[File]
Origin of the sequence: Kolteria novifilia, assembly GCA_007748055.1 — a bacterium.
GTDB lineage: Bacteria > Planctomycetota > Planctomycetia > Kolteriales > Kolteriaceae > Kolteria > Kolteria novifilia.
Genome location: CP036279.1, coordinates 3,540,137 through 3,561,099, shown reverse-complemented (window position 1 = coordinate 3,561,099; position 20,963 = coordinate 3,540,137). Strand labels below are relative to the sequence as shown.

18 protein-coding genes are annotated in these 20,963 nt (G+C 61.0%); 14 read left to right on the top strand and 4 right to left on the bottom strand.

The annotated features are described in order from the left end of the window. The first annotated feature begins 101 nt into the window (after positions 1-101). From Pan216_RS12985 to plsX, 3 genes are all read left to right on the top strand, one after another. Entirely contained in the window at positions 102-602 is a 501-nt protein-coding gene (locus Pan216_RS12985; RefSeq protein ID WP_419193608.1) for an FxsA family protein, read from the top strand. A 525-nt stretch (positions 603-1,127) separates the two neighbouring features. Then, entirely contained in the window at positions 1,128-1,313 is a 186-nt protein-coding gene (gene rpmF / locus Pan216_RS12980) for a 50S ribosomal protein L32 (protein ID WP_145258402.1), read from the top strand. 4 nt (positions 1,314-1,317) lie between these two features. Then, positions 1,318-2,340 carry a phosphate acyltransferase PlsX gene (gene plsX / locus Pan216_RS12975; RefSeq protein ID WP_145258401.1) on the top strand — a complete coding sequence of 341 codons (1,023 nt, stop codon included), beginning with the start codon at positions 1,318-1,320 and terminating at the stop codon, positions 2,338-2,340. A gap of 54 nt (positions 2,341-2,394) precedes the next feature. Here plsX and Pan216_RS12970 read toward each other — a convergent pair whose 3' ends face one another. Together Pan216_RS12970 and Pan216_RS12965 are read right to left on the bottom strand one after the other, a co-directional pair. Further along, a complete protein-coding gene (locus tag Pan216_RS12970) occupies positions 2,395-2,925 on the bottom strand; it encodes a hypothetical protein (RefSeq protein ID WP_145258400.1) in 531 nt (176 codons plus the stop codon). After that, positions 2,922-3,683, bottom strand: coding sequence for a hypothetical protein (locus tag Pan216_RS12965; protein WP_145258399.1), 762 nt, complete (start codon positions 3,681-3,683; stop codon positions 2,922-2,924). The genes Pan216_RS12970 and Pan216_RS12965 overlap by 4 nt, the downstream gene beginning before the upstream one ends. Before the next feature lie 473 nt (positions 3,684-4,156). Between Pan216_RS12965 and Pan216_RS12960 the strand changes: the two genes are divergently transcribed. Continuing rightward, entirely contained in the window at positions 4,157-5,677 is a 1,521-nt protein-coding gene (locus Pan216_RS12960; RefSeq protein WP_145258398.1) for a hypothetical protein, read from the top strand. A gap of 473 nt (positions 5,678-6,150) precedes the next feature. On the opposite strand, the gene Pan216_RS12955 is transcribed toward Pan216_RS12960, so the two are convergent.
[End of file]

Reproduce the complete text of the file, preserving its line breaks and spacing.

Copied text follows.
Origin of the sequence: Kolteria novifilia, assembly GCA_007748055.1 — a bacterium.
GTDB lineage: Bacteria > Planctomycetota > Planctomycetia > Kolteriales > Kolteriaceae > Kolteria > Kolteria novifilia.
Genome location: CP036279.1, coordinates 3,540,137 through 3,561,099, shown reverse-complemented (window position 1 = coordinate 3,561,099; position 20,963 = coordinate 3,540,137). Strand labels below are relative to the sequence as shown.

18 protein-coding genes are annotated in these 20,963 nt (G+C 61.0%); 14 read left to right on the top strand and 4 right to left on the bottom strand.

The annotated features are described in order from the left end of the window. The first annotated feature begins 101 nt into the window (after positions 1-101). From Pan216_RS12985 to plsX, 3 genes are all read left to right on the top strand, one after another. Entirely contained in the window at positions 102-602 is a 501-nt protein-coding gene (locus Pan216_RS12985; RefSeq protein ID WP_419193608.1) for an FxsA family protein, read from the top strand. A 525-nt stretch (positions 603-1,127) separates the two neighbouring features. Then, entirely contained in the window at positions 1,128-1,313 is a 186-nt protein-coding gene (gene rpmF / locus Pan216_RS12980) for a 50S ribosomal protein L32 (protein ID WP_145258402.1), read from the top strand. 4 nt (positions 1,314-1,317) lie between these two features. Then, positions 1,318-2,340 carry a phosphate acyltransferase PlsX gene (gene plsX / locus Pan216_RS12975; RefSeq protein ID WP_145258401.1) on the top strand — a complete coding sequence of 341 codons (1,023 nt, stop codon included), beginning with the start codon at positions 1,318-1,320 and terminating at the stop codon, positions 2,338-2,340. A gap of 54 nt (positions 2,341-2,394) precedes the next feature. Here plsX and Pan216_RS12970 read toward each other — a convergent pair whose 3' ends face one another. Together Pan216_RS12970 and Pan216_RS12965 are read right to left on the bottom strand one after the other, a co-directional pair. Further along, a complete protein-coding gene (locus tag Pan216_RS12970) occupies positions 2,395-2,925 on the bottom strand; it encodes a hypothetical protein (RefSeq protein ID WP_145258400.1) in 531 nt (176 codons plus the stop codon). After that, positions 2,922-3,683, bottom strand: coding sequence for a hypothetical protein (locus tag Pan216_RS12965; protein WP_145258399.1), 762 nt, complete (start codon positions 3,681-3,683; stop codon positions 2,922-2,924). The genes Pan216_RS12970 and Pan216_RS12965 overlap by 4 nt, the downstream gene beginning before the upstream one ends. Before the next feature lie 473 nt (positions 3,684-4,156). Between Pan216_RS12965 and Pan216_RS12960 the strand changes: the two genes are divergently transcribed. Continuing rightward, entirely contained in the window at positions 4,157-5,677 is a 1,521-nt protein-coding gene (locus Pan216_RS12960; RefSeq protein WP_145258398.1) for a hypothetical protein, read from the top strand. A gap of 473 nt (positions 5,678-6,150) precedes the next feature. On the opposite strand, the gene Pan216_RS12955 is transcribed toward Pan216_RS12960, so the two are convergent.